Thompson Crowley is a British artist who has recently called Australia home.He is a man of many abilities; a musician, songwriter, singer, novelist, entrepreneur and a philosopher. He has authored a book based on the one year he took out of the daily bump and grind of life to travel. Further even, Thompson went totally OFF THE GRID with a bike, a gorgeous woman who he has now married, and cycled all around that place we love to tease affectionately called Britain.

Q

Thank-you so much for agreeing to do this interview Thompson - I have to ask the question that is foremost in my mind, what inspired or possessed you to take a year-long road trip in Britain?

A

Hi Natasha. Well, I grew up in Britain, so it was just me straying further from my doorstep, exploring the lands around me. I had just come back from a year long trip around Yorkshire in a campervan, in which I was living with a friend of mine, Luke Morgan, another fellow musician. After the trip was over, the van was kaput, I just hadn’t had enough of the travelling life, so sought out another way to continue. What originally inspired me to go travelling, before the van trip, was a disillusionment towards a traditional lifestyle- work, rent, settling. I just wasn’t ready to lay roots and wanted to explore both the surrounding landscape and my own mind, accompanying my development in writing.

Q

You also went on this journey with your girlfriend who you are now married to. Congratulations by the way, but tell us, did she need much convincing to rough it?

A

Well, actually this trip took place a couple of years before I met my wife. Although, we did go on to do many similar trips later on (walking from London to Edinburgh, cycling around Europe). I was very lucky in that she didn’t need much persuading. Right from the start, after hearing about some of my travelling experiences, she was keen to take part. The idea of roughing it out in the countryside was very appealing to her, and she took to it most naturally, appreciating all the beauty and wonder in amongst the muddy shoes and puddles.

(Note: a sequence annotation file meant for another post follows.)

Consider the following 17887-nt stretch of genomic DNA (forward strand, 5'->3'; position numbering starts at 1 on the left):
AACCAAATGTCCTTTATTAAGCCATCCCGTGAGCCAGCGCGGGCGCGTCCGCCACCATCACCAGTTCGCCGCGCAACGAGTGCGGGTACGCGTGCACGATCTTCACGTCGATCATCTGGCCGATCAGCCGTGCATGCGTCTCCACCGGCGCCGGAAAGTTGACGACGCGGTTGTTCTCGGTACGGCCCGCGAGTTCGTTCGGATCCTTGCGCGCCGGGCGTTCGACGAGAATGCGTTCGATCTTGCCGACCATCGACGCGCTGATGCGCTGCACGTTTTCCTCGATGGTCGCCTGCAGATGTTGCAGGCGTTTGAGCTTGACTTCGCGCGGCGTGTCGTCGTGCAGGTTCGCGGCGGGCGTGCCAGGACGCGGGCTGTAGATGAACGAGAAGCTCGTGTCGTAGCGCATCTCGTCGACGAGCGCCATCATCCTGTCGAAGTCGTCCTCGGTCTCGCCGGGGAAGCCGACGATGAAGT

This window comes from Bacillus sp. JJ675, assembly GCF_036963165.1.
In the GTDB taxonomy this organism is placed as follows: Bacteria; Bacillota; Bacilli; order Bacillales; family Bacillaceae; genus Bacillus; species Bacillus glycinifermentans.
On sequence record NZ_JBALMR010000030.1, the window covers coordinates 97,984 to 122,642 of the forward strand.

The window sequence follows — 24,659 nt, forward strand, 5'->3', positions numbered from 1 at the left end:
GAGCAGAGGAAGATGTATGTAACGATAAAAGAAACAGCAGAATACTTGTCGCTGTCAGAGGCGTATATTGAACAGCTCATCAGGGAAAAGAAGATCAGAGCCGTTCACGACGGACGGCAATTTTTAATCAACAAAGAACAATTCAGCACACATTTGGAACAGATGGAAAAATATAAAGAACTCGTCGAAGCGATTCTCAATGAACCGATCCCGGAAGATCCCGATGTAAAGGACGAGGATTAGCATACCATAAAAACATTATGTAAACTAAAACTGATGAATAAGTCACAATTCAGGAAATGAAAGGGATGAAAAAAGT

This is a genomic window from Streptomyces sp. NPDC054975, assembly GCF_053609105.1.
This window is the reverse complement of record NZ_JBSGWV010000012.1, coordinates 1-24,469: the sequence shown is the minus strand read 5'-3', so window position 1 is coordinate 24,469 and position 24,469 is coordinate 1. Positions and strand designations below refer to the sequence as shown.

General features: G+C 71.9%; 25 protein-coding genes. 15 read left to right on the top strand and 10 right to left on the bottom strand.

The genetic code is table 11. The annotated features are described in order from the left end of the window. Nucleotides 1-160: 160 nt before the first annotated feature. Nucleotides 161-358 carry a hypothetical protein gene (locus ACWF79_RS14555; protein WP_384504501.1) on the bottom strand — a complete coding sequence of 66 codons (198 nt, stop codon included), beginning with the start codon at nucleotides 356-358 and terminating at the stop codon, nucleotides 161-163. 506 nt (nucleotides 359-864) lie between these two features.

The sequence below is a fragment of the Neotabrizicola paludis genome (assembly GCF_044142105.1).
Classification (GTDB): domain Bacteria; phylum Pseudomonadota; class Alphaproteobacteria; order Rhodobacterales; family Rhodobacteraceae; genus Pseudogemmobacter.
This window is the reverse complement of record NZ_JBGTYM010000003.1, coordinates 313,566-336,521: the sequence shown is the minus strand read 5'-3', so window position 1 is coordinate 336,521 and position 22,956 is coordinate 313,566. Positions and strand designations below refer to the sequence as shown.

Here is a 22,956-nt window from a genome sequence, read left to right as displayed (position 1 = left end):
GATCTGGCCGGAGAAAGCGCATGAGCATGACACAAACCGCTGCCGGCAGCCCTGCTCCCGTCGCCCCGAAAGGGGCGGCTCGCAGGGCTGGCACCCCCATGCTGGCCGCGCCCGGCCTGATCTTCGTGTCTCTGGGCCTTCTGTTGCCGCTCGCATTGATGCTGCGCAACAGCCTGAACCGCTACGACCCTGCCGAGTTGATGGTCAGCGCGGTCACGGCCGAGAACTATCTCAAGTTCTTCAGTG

Q

You have written a book about your year long journey titled ‘At Home in the Bushes’, are there any juicy stories we can look forward to reading and can you share one with us for PIZAZZ NEWS in your own words for the readers?

A

There are many juicy stories, many hairy moments which I encountered along the way. But there were also some sweet moments too. For example: One day when I was busking under a bridge in Lincoln, Brian, a local tramp who had previously been very angry at me for busking in his spot, came up in a fit of tears. He’d had a fall out with his girlfriend, who was also homeless. He asked if I could sing them a love song to cheer her up. “Of course.” I told him, and began singing ‘Music when the lights go out’ by The Libertines, switching a few of the words around to make it more appropriate. It was a winters day, kind of grey and barren; a cold, frosty wind blowing about, keeping most people indoors. It was just me and them under the bridge. They held each other close in a loving embrace, pulling tight the rips in their clothing, sobbing in each others arms, swaying gently as I strummed and sang. It was touching to see, a really stirring moment. I was so happy to have given this unlucky couple such a lovely gift.